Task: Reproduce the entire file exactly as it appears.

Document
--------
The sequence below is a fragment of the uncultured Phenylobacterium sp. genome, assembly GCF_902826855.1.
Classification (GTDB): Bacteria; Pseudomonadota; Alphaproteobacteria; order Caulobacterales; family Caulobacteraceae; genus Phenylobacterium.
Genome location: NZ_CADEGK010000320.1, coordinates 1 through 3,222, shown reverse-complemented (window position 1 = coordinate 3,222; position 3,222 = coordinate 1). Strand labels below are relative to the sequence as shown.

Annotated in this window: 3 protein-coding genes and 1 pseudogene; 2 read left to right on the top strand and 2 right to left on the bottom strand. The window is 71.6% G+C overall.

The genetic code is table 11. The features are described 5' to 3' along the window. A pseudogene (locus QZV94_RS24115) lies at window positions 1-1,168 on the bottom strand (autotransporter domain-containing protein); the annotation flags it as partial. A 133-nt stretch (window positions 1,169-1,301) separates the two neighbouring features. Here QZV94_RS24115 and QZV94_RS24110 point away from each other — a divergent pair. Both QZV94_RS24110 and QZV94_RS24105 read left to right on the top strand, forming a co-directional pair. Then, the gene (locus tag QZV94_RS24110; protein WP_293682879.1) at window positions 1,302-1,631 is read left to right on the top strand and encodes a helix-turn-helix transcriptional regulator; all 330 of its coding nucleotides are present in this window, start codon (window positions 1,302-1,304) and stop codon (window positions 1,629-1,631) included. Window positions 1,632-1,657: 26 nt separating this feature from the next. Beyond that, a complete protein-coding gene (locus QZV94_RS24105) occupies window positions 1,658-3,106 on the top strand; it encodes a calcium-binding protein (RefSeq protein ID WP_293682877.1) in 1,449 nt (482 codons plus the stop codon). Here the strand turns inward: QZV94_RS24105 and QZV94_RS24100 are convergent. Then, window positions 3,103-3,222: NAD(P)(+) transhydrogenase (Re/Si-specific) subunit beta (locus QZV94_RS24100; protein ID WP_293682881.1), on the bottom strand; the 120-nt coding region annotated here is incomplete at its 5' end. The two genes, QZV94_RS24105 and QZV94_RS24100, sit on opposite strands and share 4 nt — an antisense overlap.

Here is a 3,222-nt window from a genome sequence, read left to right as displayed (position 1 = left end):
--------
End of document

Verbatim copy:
The sequence below is a fragment of the uncultured Phenylobacterium sp. genome, assembly GCF_902826855.1.
Classification (GTDB): Bacteria; Pseudomonadota; Alphaproteobacteria; order Caulobacterales; family Caulobacteraceae; genus Phenylobacterium.
Genome location: NZ_CADEGK010000320.1, coordinates 1 through 3,222, shown reverse-complemented (window position 1 = coordinate 3,222; position 3,222 = coordinate 1). Strand labels below are relative to the sequence as shown.

Annotated in this window: 3 protein-coding genes and 1 pseudogene; 2 read left to right on the top strand and 2 right to left on the bottom strand. The window is 71.6% G+C overall.

The genetic code is table 11. The features are described 5' to 3' along the window. A pseudogene (locus QZV94_RS24115) lies at window positions 1-1,168 on the bottom strand (autotransporter domain-containing protein); the annotation flags it as partial. A 133-nt stretch (window positions 1,169-1,301) separates the two neighbouring features. Here QZV94_RS24115 and QZV94_RS24110 point away from each other — a divergent pair. Both QZV94_RS24110 and QZV94_RS24105 read left to right on the top strand, forming a co-directional pair. Then, the gene (locus tag QZV94_RS24110; protein WP_293682879.1) at window positions 1,302-1,631 is read left to right on the top strand and encodes a helix-turn-helix transcriptional regulator; all 330 of its coding nucleotides are present in this window, start codon (window positions 1,302-1,304) and stop codon (window positions 1,629-1,631) included. Window positions 1,632-1,657: 26 nt separating this feature from the next. Beyond that, a complete protein-coding gene (locus QZV94_RS24105) occupies window positions 1,658-3,106 on the top strand; it encodes a calcium-binding protein (RefSeq protein ID WP_293682877.1) in 1,449 nt (482 codons plus the stop codon). Here the strand turns inward: QZV94_RS24105 and QZV94_RS24100 are convergent. Then, window positions 3,103-3,222: NAD(P)(+) transhydrogenase (Re/Si-specific) subunit beta (locus QZV94_RS24100; protein ID WP_293682881.1), on the bottom strand; the 120-nt coding region annotated here is incomplete at its 5' end. The two genes, QZV94_RS24105 and QZV94_RS24100, sit on opposite strands and share 4 nt — an antisense overlap.

Here is a 3,222-nt window from a genome sequence, read left to right as displayed (position 1 = left end):